A long time ago in a galaxy far, far away, Ole was at the wheel and Manchester United were well and truly back on their way to the top, with the squad chasing down Manchester City and in pursuit of the 2021 Europa League crown.
Solskajer’s side were polarising and seemingly continued to defy expectations week upon week, giving fans and pundits alike plenty to joust about in a time where football stadiums were deafeningly empty.
They were by no means perfect, and they were doing it in what will forever remain the weirdest season of football ever, but they were doing it.
United looked somewhat complete and on the right trajectory for the first time since 2013, knocking on the door of Manchester City as a two (one and a half, truthfully) horse race developed in the Premier League, while also picking off those who stood before them in the Europa League, round by round.
It was all perfect, until it wasn’t.
We all know how it ended with Solskjaer. Falling away pretty quickly in the 2020-21 Premier League title race turned into a devastating Europa League final defeat to Villarreal on penalties, and the summer that followed simply left him under too much pressure to succeed in a pot that had come to the boil.
In and amongst all that chaos, though, young Shola Shoretire burst onto the scene, became United’s youngest-ever debutant in European competition, won the illustrious Jimmy Murphy Young Player of the Year award – and vanished. Completely.
An extremely talented forward who Solskjaer was determined to integrate after failing to do so with Angel Gomes, Shoretire felt destined to progress into United’s first-team no matter what happened due to his immense technical ability and vision at such a young age.
Somewhere along the way, however, as is often the case with anyone associated with United these days, he was lost in the shuffle, chewed up, spat out and left in the cold.
The United curse had struck again and this time claimed its very own generational talent.
You’d be forgiven for completely forgetting about Shoretire and instead thinking he was merely a figment of our lockdown football imaginations.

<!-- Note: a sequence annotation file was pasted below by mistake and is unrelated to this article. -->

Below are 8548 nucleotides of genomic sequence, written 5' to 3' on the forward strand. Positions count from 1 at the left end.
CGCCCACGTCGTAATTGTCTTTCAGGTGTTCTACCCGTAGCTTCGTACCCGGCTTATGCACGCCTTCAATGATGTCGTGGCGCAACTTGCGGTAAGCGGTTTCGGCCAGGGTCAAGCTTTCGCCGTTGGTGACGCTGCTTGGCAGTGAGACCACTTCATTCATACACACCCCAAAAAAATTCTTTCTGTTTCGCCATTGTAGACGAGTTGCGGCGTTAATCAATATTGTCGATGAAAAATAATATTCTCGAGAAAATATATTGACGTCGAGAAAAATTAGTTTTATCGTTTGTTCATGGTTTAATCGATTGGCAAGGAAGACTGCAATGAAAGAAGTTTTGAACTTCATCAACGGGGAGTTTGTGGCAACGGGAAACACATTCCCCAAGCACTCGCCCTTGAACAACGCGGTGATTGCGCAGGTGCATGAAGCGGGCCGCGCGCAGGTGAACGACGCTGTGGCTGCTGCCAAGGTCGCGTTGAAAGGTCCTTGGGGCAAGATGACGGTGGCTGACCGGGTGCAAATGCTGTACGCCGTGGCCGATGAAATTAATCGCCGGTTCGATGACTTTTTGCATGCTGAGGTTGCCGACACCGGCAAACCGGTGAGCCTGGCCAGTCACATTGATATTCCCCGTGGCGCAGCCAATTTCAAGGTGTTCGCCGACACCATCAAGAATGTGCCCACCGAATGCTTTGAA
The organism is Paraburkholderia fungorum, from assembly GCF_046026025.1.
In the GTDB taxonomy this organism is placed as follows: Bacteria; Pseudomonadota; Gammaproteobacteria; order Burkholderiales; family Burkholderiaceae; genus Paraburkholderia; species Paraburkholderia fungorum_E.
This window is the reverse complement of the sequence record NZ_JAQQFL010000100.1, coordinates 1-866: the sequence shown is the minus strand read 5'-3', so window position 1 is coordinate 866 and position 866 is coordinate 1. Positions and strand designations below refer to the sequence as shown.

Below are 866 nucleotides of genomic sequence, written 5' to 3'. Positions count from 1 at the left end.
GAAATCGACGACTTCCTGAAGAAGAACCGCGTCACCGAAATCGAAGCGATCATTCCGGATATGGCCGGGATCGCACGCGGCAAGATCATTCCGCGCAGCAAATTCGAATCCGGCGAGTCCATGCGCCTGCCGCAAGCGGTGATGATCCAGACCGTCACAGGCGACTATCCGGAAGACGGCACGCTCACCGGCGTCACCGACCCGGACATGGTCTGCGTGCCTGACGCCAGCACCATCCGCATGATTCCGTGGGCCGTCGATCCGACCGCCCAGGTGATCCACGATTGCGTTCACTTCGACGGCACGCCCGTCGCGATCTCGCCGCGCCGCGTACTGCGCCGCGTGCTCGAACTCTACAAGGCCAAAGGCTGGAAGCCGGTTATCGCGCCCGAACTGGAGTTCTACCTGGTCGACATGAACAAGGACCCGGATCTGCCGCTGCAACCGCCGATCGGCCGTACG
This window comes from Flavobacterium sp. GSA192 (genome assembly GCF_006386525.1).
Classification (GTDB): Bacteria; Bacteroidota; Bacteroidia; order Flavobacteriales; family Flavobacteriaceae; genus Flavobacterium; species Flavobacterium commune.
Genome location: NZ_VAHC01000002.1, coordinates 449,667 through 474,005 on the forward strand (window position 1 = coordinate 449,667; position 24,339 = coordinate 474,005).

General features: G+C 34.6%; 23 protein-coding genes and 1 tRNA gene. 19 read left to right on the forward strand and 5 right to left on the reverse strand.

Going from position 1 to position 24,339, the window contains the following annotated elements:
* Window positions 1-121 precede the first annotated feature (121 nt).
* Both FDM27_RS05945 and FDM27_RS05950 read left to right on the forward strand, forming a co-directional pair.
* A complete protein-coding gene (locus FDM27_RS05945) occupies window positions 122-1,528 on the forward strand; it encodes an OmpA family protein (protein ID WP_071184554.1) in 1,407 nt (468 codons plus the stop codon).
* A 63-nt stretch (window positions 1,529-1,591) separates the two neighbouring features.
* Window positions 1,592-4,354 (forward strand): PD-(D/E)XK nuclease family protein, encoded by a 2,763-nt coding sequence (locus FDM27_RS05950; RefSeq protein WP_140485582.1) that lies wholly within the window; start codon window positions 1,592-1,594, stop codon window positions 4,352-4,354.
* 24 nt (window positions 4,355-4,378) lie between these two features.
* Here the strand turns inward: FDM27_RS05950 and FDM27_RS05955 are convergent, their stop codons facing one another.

That couldn’t be further from the truth, though, and his recent performances for United’s under-21s point to a pretty thrilling redemption arc – one that could put Robbie Williams’ Take That return to shame.
Kobbie Mainoo this, Dan Gore that, Erik ten Hag out this, the roof is leaking that – Shoretire has been completely overlooked for the best part of two years and he put in an all-action performance in the EFL Trophy to remind us exactly why Solskjaer gave him such an important debut in the first place.
United’s youngsters lost 4-3 on the night with Mainoo again looking head and shoulder above the rest, but it was Shoretire’s mature brace which made his midfield colleague’s performance a memorable one.
His second goal in particular was a demonstration of what he’s learnt during his time in the cold, lost in the shuffle in the reserves and then shipped out on loan to Bolton.
Shola Shoretire’s second goal
Nice finish with his weak foot. pic.twitter.com/co5TRn5Q7o
— academyarena Utd (@academyarenaUTD) October 31, 2023
With a somewhat vicious mean streak centralised in his weaker left foot, a bullish and bulked-up Shoretire – now 19 – was able to get in front of a helpless Salford defender and sniff out a half chance in the penalty area.
Having already bagged one in front of a boisterous crowd, he smelled blood. And when Gore was shoved off the ball for it to deflect his way, he rifled it home with all the gusto and ‘f*ck you’ he could possibly muster.
The strike of a man determined to put a breakthrough season behind closed doors behind him and restart his career on his own terms.
With Ten Hag’s men floundering, seemingly bereft of all creative output and drained of confidence, all the eyes are on Mainoo to save them.
But look a little deeper and there exists Shoretire, bulked up, older, wiser and still just as creative as he was two years ago, but now with the bit between his teeth to silence the doubters.
The Dutchman’s answer is youth – and the teenager might just be the p*ssed off catalyst for change he’s desperately looking for.
By Mitch Wilks